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Who Gains More Power in the EU after Brexit?

Author

Listed:
  • Agnieszka Szczypinska

    (Ministry of Finance, Poland)

Abstract

Brexit implications are analysed in most cases from the macroeconomic, financial or legal point of view while these areas are not the only ones the economists or governments should pay attention to. In this article we focus on how Brexit influences application of the European procedures, i.e. the results of various voting scenarios in the Council of the European Union. Based on power indices we examine changes of power distribution within the European Union (EU) from the perspective of each EU Member State separately as well as potential coalitions. This analysis covers also projection of power distribution in 2030 and 2060 that takes into account population forecast prepared by the Ageing Working Group. We find that larger countries benefit from the new possible power distribution while the smaller ones lose their power. Moreover, power of coalitions built by the EU Member States, representing different groups of interests in particular voting, e.g. EU budget or enforcement of the EU rules, seems to be vulnerable to the implications of the decision of the United Kingdom to leave the EU. Brexit may influence the quality of institutional and macroeconomic policy, especially in terms of decisions on the strictness of the EU rules.

Suggested Citation

  • Agnieszka Szczypinska, 2018. "Who Gains More Power in the EU after Brexit?," Czech Journal of Economics and Finance (Finance a uver), Charles University Prague, Faculty of Social Sciences, vol. 68(1), pages 18-33, February.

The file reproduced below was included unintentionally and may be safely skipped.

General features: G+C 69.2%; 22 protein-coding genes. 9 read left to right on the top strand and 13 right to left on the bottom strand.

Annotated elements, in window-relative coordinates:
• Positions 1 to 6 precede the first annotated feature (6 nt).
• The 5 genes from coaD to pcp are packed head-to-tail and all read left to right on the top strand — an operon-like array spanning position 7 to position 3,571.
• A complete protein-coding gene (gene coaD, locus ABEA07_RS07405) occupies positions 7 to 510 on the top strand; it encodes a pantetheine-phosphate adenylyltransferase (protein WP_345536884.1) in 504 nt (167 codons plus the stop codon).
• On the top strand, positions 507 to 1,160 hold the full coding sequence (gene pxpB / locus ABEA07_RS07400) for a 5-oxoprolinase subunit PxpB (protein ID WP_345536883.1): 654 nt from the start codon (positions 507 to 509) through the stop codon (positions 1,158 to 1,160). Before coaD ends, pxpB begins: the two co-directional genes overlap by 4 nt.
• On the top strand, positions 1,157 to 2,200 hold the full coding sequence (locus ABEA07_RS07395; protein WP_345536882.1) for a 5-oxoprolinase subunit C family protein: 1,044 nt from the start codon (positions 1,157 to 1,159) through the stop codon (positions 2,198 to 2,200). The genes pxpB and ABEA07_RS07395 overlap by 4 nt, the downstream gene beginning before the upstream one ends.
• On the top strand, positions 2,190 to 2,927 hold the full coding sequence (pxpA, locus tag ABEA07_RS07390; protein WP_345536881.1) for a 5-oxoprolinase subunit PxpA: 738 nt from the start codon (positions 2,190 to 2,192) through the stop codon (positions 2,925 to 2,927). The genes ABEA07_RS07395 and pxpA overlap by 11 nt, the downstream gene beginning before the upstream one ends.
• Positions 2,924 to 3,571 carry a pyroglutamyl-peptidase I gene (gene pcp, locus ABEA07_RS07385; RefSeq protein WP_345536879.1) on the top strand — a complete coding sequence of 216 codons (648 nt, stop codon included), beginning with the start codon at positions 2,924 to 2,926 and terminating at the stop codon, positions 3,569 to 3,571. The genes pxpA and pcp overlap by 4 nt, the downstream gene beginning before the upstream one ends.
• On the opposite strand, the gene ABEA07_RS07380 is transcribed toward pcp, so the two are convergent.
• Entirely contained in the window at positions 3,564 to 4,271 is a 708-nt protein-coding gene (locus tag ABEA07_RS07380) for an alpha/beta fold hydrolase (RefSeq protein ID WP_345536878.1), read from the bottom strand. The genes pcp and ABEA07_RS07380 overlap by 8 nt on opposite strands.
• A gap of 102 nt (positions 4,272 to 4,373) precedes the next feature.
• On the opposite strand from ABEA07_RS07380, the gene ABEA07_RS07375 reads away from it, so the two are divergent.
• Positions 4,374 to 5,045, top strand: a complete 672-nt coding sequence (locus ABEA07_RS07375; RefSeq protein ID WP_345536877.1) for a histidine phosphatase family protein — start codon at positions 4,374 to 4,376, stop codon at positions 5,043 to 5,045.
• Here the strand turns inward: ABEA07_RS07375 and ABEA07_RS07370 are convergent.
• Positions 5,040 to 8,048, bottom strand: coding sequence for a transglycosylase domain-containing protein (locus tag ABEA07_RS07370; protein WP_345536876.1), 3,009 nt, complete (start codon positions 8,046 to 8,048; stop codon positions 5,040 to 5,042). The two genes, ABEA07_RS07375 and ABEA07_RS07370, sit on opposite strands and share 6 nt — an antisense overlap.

• Handle: RePEc:fau:fauart:v:68:y:2018:i:1:p:18-33
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    References listed on IDEAS

    as
    1. Dan S. Felsenthal & Moshé Machover, 1998. "The Measurement of Voting Power," Books, Edward Elgar Publishing, number 1489.
    2. Dennis Leech, 2002. "An Empirical Comparison of the Performance of Classical Power Indices," Political Studies, Political Studies Association, vol. 50(1), pages 1-22, March.
    3. Kóczy, László Á., 2012. "Beyond Lisbon: Demographic trends and voting power in the European Union Council of Ministers," Mathematical Social Sciences, Elsevier, vol. 63(2), pages 152-158.
    4. Turnovec, Frantisek, 1997. "The Double Majority Principle and Decision Making Games in Extending European Union," East European Series 48, Institute for Advanced Studies.
    Full references (including those not matched with items on IDEAS)

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    More about this item

    Keywords

    Brexit; power index; voting power; Council of the European Union; demographics;
    All these keywords.

    JEL classification:

    • C71 - Mathematical and Quantitative Methods - - Game Theory and Bargaining Theory - - - Cooperative Games
    • F15 - International Economics - - Trade - - - Economic Integration

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